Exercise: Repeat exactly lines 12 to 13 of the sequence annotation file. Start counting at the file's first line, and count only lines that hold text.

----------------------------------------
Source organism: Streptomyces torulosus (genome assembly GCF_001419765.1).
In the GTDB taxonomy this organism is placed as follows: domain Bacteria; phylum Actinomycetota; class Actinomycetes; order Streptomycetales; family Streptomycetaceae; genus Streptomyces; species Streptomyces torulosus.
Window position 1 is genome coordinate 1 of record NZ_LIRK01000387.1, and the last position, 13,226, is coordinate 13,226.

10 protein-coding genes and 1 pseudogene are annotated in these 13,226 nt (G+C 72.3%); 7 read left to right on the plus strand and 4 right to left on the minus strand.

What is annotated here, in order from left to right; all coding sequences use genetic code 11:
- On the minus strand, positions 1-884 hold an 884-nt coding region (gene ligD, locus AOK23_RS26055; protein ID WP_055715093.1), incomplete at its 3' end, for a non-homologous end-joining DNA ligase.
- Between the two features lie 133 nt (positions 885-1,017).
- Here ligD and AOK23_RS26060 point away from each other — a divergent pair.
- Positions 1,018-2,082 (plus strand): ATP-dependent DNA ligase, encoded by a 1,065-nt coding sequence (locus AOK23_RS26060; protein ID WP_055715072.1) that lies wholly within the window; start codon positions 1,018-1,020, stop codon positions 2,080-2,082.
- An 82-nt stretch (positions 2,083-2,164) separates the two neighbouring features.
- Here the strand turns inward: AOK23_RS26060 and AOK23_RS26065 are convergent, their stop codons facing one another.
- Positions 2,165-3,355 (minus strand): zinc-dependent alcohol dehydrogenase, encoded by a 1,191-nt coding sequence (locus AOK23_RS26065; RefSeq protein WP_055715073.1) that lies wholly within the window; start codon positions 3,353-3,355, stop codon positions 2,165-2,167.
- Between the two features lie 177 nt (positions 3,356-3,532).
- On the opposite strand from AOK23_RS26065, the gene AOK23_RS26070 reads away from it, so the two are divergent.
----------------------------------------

- Positions 2,165-3,355 (minus strand): zinc-dependent alcohol dehydrogenase, encoded by a 1,191-nt coding sequence (locus AOK23_RS26065; RefSeq protein WP_055715073.1) that lies wholly within the window; start codon positions 3,353-3,355, stop codon positions 2,165-2,167.
- Between the two features lie 177 nt (positions 3,356-3,532).